Advertisement

Cluster Computing

, Volume 21, Issue 1, pp 539–548 | Cite as

Facial expression recognition using histogram of oriented gradients based transformed features

  • Muhammad Nazir
  • Zahoor Jan
  • Muhammad SajjadEmail author
Article
  • 227 Downloads

Abstract

Facial expression recognition has been an emerging and long standing research problem in last two decades. Histograms of oriented gradients (HOGs) have proven to be an effective descriptor for preserving the local information using orientation density distribution and gradient of the edge. A robust powerful approach of HOG features has been investigated in this paper. In particular, this paper highlights that the transformation of HOG features to frequency domain can make this descriptor one of the most suitable to characterize illumination and orientation invariant facial expressions. Discrete cosine transform (DCT) is applied to transform the features into frequency domain and obtain the most important discriminant features. Finally, these features are fed to the well-known classifier to determine the underlying emotions from expressive facial images. To validate the proposed framework, we used MMI, Extended Cohn-Kanade dataset (CK+) and cross dataset. The results indicate that the proposed framework is better as compared to other methods in terms of classification accuracy rate with utilization of minimum number of features.

Keywords

Facial expression recognition Histograms of oriented gradients Discrete cosine transform Cross dataset 

References

  1. 1.
    Donia, M.M.F., Youssif, A.A.A., Hashad, A.: Spontaneous facial expression recognition based on histogram of oriented gradients descriptor. Comput. Inf. Sci. 7, 31–37 (2014)Google Scholar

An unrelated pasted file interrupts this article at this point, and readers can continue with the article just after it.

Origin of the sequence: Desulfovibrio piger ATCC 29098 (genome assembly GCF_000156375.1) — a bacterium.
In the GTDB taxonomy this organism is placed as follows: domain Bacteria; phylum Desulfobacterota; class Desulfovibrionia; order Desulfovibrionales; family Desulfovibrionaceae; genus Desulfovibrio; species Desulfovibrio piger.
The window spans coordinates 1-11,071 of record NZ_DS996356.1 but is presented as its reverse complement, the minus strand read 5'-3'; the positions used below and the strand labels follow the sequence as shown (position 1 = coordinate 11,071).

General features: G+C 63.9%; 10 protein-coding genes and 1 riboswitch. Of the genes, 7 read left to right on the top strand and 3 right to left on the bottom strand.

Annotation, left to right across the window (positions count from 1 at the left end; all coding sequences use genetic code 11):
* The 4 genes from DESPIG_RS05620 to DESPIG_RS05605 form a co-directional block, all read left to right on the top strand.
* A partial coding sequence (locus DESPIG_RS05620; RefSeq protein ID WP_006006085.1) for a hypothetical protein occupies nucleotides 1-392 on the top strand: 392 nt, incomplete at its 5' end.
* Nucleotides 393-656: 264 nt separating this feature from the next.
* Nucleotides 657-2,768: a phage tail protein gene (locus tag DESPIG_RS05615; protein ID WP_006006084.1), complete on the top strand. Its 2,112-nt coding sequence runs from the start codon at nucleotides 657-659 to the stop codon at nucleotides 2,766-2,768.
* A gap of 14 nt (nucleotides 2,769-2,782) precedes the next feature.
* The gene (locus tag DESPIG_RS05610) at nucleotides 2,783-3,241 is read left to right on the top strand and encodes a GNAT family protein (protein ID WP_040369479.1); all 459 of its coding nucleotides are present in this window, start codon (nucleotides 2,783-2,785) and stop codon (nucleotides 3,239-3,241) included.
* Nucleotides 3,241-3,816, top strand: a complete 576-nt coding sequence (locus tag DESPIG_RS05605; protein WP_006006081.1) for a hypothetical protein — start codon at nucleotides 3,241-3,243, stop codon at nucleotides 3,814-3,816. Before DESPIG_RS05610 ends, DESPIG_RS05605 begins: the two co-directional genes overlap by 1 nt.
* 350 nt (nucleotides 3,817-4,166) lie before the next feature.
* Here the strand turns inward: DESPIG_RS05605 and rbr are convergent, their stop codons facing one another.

2. 2.
    Hamburger, C.: Quasimonotonicity, regularity and duality for nonlinear systems of partial differential equations. Ann. Mat. Pura Appl. 169, 321–354 (1995)MathSciNetCrossRefzbMATHGoogle Scholar
  3. 3.
    Dalal, N., Triggs, B.: Histograms of oriented gradients for human detection. IEEE Computer Society Conference on Computer Vision and Pattern Recognition (2005)Google Scholar
  4. 4.
    Ojala, T., Pietikainen, M., Harwood, D.: A comparative study of texture measures with classification based on featured distributions. J. Pattern Recognit. 29, 51–59 (1996)CrossRefGoogle Scholar
  5. 5.
    Platt, J.C. : Fast training of support vector machines using sequential minimal optimization. In: Schölkopf, B., Burges, C.J.C., Smola, A.J. (eds.) Advances in Kernel Methods. MIT Press, Cambridge, pp. 185–208 (1999)Google Scholar
  6. 6.
    Quinlan, J.R.: C4.5: Programs for Machine Learning. Morgan Kaufmann (1993)Google Scholar
  7. 7.
    Kar, N.B., Babu, K.S., Jena, S.K. : Face expression recognition using histograms of oriented gradients with reduced features. In: Proceedings of International Conference on Computer Vision and Image Processing, pp. 209–219 (2016)Google Scholar
  8. 8.